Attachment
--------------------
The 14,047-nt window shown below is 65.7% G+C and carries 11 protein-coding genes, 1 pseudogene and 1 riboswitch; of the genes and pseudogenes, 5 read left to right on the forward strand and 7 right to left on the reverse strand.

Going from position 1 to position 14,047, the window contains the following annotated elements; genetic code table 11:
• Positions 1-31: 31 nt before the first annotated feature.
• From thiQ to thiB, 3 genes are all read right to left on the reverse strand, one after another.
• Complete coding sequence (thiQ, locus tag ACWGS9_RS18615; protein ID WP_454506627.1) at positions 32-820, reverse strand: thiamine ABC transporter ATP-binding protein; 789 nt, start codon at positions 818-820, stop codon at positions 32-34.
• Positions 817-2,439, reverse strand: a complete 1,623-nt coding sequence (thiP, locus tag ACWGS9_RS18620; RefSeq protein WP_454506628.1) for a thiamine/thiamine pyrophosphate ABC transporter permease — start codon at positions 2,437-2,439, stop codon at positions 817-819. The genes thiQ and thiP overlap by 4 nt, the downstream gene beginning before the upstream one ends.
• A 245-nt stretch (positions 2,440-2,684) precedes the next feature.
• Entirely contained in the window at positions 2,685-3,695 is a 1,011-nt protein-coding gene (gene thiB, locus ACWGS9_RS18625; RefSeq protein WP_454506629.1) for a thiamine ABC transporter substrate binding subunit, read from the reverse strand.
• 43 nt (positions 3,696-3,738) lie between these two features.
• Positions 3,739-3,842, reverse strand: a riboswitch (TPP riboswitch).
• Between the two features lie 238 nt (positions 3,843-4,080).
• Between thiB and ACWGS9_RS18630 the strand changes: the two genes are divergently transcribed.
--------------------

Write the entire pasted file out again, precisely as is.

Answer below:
The 14,047-nt window shown below is 65.7% G+C and carries 11 protein-coding genes, 1 pseudogene and 1 riboswitch; of the genes and pseudogenes, 5 read left to right on the forward strand and 7 right to left on the reverse strand.

Going from position 1 to position 14,047, the window contains the following annotated elements; genetic code table 11:
• Positions 1-31: 31 nt before the first annotated feature.
• From thiQ to thiB, 3 genes are all read right to left on the reverse strand, one after another.
• Complete coding sequence (thiQ, locus tag ACWGS9_RS18615; protein ID WP_454506627.1) at positions 32-820, reverse strand: thiamine ABC transporter ATP-binding protein; 789 nt, start codon at positions 818-820, stop codon at positions 32-34.
• Positions 817-2,439, reverse strand: a complete 1,623-nt coding sequence (thiP, locus tag ACWGS9_RS18620; RefSeq protein WP_454506628.1) for a thiamine/thiamine pyrophosphate ABC transporter permease — start codon at positions 2,437-2,439, stop codon at positions 817-819. The genes thiQ and thiP overlap by 4 nt, the downstream gene beginning before the upstream one ends.
• A 245-nt stretch (positions 2,440-2,684) precedes the next feature.
• Entirely contained in the window at positions 2,685-3,695 is a 1,011-nt protein-coding gene (gene thiB, locus ACWGS9_RS18625; RefSeq protein WP_454506629.1) for a thiamine ABC transporter substrate binding subunit, read from the reverse strand.
• 43 nt (positions 3,696-3,738) lie between these two features.
• Positions 3,739-3,842, reverse strand: a riboswitch (TPP riboswitch).
• Between the two features lie 238 nt (positions 3,843-4,080).
• Between thiB and ACWGS9_RS18630 the strand changes: the two genes are divergently transcribed.